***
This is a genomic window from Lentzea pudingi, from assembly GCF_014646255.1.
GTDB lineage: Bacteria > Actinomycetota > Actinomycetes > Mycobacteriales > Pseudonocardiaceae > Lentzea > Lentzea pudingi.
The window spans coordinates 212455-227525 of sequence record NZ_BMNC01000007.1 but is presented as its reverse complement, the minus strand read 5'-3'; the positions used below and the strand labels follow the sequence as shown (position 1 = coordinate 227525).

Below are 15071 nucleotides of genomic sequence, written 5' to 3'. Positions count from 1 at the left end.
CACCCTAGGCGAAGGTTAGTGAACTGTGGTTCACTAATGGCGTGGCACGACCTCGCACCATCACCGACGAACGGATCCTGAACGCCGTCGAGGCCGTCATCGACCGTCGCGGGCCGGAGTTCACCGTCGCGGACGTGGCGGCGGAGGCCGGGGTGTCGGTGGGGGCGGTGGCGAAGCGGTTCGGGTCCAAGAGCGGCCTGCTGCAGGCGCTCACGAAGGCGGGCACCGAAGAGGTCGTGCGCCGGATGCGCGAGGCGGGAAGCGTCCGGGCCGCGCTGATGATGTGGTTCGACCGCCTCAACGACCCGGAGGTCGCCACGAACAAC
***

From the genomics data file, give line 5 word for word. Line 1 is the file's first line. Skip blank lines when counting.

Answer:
CACCCTAGGCGAAGGTTAGTGAACTGTGGTTCACTAATGGCGTGGCACGACCTCGCACCATCACCGACGAACGGATCCTGAACGCCGTCGAGGCCGTCATCGACCGTCGCGGGCCGGAGTTCACCGTCGCGGACGTGGCGGCGGAGGCCGGGGTGTCGGTGGGGGCGGTGGCGAAGCGGTTCGGGTCCAAGAGCGGCCTGCTGCAGGCGCTCACGAAGGCGGGCACCGAAGAGGTCGTGCGCCGGATGCGCGAGGCGGGAAGCGTCCGGGCCGCGCTGATGATGTGGTTCGACCGCCTCAACGACCCGGAGGTCGCCACGAACAAC